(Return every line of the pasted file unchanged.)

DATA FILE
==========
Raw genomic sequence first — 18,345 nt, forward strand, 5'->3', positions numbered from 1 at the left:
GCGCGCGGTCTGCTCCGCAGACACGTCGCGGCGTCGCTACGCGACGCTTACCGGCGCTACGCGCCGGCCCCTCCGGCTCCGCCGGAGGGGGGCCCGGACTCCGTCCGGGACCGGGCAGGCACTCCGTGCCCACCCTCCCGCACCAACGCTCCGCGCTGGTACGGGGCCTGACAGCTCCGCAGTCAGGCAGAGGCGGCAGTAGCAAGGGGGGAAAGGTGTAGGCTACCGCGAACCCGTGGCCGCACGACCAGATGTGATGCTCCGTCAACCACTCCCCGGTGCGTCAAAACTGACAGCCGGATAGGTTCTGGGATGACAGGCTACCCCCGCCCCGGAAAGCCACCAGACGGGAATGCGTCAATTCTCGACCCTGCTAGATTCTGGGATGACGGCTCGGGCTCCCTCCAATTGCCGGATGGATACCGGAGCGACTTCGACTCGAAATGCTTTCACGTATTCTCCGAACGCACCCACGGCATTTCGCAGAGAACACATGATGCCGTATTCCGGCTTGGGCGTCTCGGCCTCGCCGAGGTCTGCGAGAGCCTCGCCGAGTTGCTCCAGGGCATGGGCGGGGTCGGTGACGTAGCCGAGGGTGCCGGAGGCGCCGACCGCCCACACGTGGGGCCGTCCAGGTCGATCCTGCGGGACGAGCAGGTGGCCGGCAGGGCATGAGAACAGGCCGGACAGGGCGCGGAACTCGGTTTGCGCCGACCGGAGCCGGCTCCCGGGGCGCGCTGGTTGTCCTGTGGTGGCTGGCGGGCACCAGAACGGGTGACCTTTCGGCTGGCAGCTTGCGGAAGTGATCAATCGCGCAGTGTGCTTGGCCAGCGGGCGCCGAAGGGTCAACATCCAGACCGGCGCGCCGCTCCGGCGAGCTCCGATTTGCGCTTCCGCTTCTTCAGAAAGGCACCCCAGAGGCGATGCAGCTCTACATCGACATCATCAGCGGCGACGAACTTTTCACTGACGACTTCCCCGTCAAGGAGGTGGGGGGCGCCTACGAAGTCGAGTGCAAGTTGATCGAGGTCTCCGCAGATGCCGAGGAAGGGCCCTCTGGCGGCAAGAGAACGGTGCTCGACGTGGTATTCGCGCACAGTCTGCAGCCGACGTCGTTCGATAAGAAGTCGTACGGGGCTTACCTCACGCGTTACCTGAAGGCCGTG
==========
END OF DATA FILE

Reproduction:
Raw genomic sequence first — 18,345 nt, forward strand, 5'->3', positions numbered from 1 at the left:
GCGCGCGGTCTGCTCCGCAGACACGTCGCGGCGTCGCTACGCGACGCTTACCGGCGCTACGCGCCGGCCCCTCCGGCTCCGCCGGAGGGGGGCCCGGACTCCGTCCGGGACCGGGCAGGCACTCCGTGCCCACCCTCCCGCACCAACGCTCCGCGCTGGTACGGGGCCTGACAGCTCCGCAGTCAGGCAGAGGCGGCAGTAGCAAGGGGGGAAAGGTGTAGGCTACCGCGAACCCGTGGCCGCACGACCAGATGTGATGCTCCGTCAACCACTCCCCGGTGCGTCAAAACTGACAGCCGGATAGGTTCTGGGATGACAGGCTACCCCCGCCCCGGAAAGCCACCAGACGGGAATGCGTCAATTCTCGACCCTGCTAGATTCTGGGATGACGGCTCGGGCTCCCTCCAATTGCCGGATGGATACCGGAGCGACTTCGACTCGAAATGCTTTCACGTATTCTCCGAACGCACCCACGGCATTTCGCAGAGAACACATGATGCCGTATTCCGGCTTGGGCGTCTCGGCCTCGCCGAGGTCTGCGAGAGCCTCGCCGAGTTGCTCCAGGGCATGGGCGGGGTCGGTGACGTAGCCGAGGGTGCCGGAGGCGCCGACCGCCCACACGTGGGGCCGTCCAGGTCGATCCTGCGGGACGAGCAGGTGGCCGGCAGGGCATGAGAACAGGCCGGACAGGGCGCGGAACTCGGTTTGCGCCGACCGGAGCCGGCTCCCGGGGCGCGCTGGTTGTCCTGTGGTGGCTGGCGGGCACCAGAACGGGTGACCTTTCGGCTGGCAGCTTGCGGAAGTGATCAATCGCGCAGTGTGCTTGGCCAGCGGGCGCCGAAGGGTCAACATCCAGACCGGCGCGCCGCTCCGGCGAGCTCCGATTTGCGCTTCCGCTTCTTCAGAAAGGCACCCCAGAGGCGATGCAGCTCTACATCGACATCATCAGCGGCGACGAACTTTTCACTGACGACTTCCCCGTCAAGGAGGTGGGGGGCGCCTACGAAGTCGAGTGCAAGTTGATCGAGGTCTCCGCAGATGCCGAGGAAGGGCCCTCTGGCGGCAAGAGAACGGTGCTCGACGTGGTATTCGCGCACAGTCTGCAGCCGACGTCGTTCGATAAGAAGTCGTACGGGGCTTACCTCACGCGTTACCTGAAGGCCGTG